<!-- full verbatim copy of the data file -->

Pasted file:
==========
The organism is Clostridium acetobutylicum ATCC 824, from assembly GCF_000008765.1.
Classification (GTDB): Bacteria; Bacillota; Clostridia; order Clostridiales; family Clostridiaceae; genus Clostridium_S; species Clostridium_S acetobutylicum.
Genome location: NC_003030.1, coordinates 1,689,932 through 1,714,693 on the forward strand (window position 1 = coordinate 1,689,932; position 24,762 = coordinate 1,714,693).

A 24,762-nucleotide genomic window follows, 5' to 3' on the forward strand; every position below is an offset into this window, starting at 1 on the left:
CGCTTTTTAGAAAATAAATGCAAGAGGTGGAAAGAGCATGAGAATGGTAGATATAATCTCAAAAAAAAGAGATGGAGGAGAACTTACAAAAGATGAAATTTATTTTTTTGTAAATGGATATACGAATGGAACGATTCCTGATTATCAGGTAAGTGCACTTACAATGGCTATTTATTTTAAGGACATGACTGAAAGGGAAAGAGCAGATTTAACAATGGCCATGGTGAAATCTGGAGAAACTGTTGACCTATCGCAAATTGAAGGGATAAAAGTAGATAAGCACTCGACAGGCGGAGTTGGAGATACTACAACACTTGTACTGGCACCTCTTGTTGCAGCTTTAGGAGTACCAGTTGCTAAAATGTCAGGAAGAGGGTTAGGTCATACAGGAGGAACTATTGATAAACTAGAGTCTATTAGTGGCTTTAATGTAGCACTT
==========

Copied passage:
The organism is Clostridium acetobutylicum ATCC 824, from assembly GCF_000008765.1.
Classification (GTDB): Bacteria; Bacillota; Clostridia; order Clostridiales; family Clostridiaceae; genus Clostridium_S; species Clostridium_S acetobutylicum.
Genome location: NC_003030.1, coordinates 1,689,932 through 1,714,693 on the forward strand (window position 1 = coordinate 1,689,932; position 24,762 = coordinate 1,714,693).

A 24,762-nucleotide genomic window follows, 5' to 3' on the forward strand; every position below is an offset into this window, starting at 1 on the left:
CGCTTTTTAGAAAATAAATGCAAGAGGTGGAAAGAGCATGAGAATGGTAGATATAATCTCAAAAAAAAGAGATGGAGGAGAACTTACAAAAGATGAAATTTATTTTTTTGTAAATGGATATACGAATGGAACGATTCCTGATTATCAGGTAAGTGCACTTACAATGGCTATTTATTTTAAGGACATGACTGAAAGGGAAAGAGCAGATTTAACAATGGCCATGGTGAAATCTGGAGAAACTGTTGACCTATCGCAAATTGAAGGGATAAAAGTAGATAAGCACTCGACAGGCGGAGTTGGAGATACTACAACACTTGTACTGGCACCTCTTGTTGCAGCTTTAGGAGTACCAGTTGCTAAAATGTCAGGAAGAGGGTTAGGTCATACAGGAGGAACTATTGATAAACTAGAGTCTATTAGTGGCTTTAATGTAGCACTT